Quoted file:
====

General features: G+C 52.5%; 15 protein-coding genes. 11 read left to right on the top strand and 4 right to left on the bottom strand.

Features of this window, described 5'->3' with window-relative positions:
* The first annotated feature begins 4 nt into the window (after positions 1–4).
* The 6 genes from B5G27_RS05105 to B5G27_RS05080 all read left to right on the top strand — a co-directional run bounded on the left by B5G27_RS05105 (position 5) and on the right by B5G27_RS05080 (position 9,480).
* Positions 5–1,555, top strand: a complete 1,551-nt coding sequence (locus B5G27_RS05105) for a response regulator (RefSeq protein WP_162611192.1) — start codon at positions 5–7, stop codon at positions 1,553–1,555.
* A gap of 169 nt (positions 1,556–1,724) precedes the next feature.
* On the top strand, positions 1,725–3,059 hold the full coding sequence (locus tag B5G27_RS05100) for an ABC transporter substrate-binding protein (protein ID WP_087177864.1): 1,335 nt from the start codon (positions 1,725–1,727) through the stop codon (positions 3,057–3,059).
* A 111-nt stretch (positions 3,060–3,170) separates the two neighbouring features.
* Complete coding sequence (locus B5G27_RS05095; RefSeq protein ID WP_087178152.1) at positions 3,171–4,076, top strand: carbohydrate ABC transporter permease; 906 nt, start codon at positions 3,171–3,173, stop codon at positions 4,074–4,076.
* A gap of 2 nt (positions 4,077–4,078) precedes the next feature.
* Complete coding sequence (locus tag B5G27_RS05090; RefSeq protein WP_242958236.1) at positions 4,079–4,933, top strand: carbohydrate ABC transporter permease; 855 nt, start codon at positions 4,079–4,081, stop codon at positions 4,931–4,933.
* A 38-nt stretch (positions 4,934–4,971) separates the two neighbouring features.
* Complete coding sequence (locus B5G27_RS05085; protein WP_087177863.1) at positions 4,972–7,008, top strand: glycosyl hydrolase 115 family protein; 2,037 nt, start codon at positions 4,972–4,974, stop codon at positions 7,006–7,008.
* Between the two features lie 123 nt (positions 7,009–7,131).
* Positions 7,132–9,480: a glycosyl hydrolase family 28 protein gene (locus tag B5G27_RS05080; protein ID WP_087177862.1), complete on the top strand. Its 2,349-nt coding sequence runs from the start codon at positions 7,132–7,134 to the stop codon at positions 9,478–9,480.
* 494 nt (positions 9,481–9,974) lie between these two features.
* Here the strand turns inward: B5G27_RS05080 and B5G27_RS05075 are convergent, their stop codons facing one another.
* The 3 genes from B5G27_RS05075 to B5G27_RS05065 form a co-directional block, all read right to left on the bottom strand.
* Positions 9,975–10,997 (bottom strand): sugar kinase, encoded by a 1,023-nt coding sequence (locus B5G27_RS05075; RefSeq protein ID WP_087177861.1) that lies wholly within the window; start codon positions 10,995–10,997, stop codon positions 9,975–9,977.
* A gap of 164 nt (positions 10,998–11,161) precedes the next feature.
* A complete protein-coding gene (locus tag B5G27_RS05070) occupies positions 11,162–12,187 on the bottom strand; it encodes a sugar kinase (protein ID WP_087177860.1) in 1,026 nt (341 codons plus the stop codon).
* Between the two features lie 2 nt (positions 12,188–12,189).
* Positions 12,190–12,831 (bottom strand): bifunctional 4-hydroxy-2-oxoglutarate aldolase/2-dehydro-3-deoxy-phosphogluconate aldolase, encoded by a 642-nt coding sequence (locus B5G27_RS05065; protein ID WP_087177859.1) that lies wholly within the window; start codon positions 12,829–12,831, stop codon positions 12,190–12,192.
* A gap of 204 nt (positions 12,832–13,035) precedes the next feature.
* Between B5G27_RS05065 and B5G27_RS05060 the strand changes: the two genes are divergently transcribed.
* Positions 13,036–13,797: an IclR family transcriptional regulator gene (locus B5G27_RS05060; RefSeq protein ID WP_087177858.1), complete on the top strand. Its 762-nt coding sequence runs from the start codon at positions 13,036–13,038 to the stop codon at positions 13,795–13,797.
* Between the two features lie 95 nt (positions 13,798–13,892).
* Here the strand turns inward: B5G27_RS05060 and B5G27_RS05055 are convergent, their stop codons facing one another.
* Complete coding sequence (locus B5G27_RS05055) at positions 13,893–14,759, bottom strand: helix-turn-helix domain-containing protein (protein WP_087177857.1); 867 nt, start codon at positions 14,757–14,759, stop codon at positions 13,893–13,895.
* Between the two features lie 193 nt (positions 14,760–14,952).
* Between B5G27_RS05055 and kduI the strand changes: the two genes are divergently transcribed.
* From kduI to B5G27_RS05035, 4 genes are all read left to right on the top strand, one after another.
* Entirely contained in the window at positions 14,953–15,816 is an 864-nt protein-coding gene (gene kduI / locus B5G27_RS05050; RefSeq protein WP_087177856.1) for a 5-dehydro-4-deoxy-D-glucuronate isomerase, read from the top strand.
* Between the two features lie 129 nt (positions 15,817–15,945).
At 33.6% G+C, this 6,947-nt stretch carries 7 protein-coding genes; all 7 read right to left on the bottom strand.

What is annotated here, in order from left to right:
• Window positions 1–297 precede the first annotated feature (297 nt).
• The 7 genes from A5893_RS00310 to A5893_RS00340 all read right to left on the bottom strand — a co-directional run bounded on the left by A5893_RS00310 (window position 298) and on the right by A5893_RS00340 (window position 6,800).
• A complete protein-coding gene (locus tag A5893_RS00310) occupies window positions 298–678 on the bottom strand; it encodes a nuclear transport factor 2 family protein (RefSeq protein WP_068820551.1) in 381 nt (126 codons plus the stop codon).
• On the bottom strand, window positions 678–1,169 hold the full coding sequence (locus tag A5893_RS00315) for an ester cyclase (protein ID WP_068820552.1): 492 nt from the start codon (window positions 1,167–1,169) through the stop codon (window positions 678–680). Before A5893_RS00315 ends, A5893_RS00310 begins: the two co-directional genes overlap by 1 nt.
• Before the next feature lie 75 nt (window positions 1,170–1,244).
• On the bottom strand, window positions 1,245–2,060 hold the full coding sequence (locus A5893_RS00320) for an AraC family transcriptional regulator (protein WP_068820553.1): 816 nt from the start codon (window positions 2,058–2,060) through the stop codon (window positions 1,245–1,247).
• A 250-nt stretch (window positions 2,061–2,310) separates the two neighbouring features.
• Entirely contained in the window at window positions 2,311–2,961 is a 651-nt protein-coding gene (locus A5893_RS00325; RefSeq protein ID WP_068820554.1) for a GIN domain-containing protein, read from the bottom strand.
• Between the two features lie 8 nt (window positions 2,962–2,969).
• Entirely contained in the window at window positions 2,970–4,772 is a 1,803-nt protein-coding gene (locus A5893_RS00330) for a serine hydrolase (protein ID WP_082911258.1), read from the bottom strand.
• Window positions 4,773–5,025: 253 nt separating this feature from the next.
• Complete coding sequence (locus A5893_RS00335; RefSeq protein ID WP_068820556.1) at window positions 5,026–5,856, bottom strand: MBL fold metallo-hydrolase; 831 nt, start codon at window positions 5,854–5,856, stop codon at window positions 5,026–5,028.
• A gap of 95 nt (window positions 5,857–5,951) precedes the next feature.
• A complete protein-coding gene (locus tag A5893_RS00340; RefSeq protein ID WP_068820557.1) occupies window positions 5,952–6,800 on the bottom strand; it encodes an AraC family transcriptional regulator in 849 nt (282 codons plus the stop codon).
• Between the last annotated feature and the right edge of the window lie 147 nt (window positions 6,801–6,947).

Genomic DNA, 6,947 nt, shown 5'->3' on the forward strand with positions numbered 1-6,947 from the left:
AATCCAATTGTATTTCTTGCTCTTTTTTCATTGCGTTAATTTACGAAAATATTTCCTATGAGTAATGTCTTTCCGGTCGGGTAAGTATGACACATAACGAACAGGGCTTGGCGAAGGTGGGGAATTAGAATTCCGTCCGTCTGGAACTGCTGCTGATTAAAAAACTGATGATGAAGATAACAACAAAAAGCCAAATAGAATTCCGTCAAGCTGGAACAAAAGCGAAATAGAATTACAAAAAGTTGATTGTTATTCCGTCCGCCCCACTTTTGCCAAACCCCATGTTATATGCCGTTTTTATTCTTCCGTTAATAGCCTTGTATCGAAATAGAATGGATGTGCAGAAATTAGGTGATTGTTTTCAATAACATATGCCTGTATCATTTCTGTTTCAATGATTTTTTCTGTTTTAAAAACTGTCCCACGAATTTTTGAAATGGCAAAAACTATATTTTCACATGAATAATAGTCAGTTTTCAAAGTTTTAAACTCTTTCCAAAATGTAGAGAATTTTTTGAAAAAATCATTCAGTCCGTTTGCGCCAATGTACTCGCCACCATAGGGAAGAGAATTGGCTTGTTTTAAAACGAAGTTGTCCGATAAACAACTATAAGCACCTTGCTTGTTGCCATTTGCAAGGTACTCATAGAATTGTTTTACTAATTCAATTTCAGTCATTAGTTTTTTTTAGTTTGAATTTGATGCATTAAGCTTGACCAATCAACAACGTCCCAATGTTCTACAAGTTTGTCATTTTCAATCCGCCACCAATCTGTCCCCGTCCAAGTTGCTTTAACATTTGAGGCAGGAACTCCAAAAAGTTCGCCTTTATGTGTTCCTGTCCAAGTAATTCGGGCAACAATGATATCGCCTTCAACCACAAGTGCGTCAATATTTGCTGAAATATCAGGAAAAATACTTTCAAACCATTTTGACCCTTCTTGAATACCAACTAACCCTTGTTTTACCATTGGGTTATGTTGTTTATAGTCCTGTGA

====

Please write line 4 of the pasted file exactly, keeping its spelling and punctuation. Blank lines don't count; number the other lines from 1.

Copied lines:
* The 6 genes from B5G27_RS05105 to B5G27_RS05080 all read left to right on the top strand — a co-directional run bounded on the left by B5G27_RS05105 (position 5) and on the right by B5G27_RS05080 (position 9,480).